It is hard not to see the influence of Special Adviser Dominic Cummings in this decision. He has rarely seen eye-to-eye with career comms professionals inside the civil service, boasting that during his time as a special adviser to Michael Gove at the Department for Education, they “more than halved the press office, and cut 95 percent of the communication budget”.
In fact, Cummings has little time for most comms professionals. In a blog from 2018 he wrote: “Inevitably, the world of ‘communications’/PR/advertising/marketing is full of charlatans flogging snake oil.”
Most government comms officers found out about the new plan from the media and Alex Aiken has been playing a rear-guard action to patch up relations. Sky News has reported that Aiken apologised “for the way you learnt about these proposed changes” in an acrimonious online briefing, Redundancies may be needed given Downing Street wants all government departments to have 30 staff or “preferably fewer” dealing with journalists.”I recognise it has hurt people and I’m sorry about that, and I will work hard to regain your trust,” the executive director for government communications said.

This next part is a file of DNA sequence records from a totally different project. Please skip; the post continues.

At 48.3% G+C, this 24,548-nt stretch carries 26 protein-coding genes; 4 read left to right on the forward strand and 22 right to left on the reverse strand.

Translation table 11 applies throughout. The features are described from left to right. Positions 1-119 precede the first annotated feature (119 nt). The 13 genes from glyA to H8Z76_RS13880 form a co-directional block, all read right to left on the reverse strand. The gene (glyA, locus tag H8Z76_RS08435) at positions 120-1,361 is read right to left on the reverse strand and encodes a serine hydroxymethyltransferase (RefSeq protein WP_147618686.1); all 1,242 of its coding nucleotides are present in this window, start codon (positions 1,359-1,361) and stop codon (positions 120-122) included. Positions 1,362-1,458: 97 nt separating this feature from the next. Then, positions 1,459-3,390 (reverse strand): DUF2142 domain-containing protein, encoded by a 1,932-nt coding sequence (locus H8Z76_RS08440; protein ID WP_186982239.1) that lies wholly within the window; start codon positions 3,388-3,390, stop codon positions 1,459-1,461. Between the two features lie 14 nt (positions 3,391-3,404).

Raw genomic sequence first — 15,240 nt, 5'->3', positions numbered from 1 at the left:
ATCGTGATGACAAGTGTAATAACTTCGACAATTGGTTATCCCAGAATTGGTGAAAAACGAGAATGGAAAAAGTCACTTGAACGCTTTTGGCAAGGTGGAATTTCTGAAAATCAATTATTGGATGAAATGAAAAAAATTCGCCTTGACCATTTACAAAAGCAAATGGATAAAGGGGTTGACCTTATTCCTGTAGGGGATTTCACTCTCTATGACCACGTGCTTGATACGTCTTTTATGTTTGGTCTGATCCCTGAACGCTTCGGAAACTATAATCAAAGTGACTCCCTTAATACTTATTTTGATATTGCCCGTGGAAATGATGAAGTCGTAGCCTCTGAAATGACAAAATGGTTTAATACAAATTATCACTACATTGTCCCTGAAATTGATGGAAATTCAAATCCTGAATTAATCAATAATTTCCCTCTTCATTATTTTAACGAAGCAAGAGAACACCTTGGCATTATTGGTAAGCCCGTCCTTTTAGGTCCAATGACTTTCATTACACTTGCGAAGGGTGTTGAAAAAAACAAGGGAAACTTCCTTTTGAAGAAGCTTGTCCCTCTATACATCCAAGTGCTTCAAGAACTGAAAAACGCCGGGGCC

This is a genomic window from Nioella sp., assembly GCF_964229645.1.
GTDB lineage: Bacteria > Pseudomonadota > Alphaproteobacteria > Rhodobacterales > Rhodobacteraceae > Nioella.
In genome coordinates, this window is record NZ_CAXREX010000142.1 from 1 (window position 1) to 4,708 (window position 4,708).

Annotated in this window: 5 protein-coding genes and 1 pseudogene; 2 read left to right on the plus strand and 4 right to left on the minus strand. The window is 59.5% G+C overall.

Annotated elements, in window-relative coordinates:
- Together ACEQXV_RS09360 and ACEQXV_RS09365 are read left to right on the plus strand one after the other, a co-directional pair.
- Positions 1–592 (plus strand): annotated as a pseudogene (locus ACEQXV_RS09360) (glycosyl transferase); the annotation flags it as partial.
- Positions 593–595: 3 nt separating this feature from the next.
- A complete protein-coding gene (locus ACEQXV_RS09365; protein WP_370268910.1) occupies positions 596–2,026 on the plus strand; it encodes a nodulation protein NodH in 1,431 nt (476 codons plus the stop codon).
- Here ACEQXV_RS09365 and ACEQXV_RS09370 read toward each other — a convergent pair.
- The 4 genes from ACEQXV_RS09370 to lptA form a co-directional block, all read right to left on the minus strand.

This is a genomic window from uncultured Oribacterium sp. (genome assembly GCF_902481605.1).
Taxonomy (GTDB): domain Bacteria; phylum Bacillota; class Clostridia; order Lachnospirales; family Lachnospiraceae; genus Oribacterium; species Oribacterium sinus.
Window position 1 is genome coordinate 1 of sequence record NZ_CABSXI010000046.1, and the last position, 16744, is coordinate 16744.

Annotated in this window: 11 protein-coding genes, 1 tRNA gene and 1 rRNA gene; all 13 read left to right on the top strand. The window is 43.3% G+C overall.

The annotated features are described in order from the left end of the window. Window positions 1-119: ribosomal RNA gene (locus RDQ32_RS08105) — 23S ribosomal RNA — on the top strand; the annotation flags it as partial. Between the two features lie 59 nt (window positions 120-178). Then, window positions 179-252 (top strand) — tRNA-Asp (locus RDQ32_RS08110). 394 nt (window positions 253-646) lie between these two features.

Gary Graham, deputy head of the Prospect union that represents civil servants, told Sky News he had “never seen part of government act in such a chaotic and cack-handed way. The approach is crass and insensitive. Our members have been working tirelessly to support the country and keep the public informed through this pandemic – and this is how they get rewarded?”.
Downing Street to cut back Whitehall communications unit via @financialtimes
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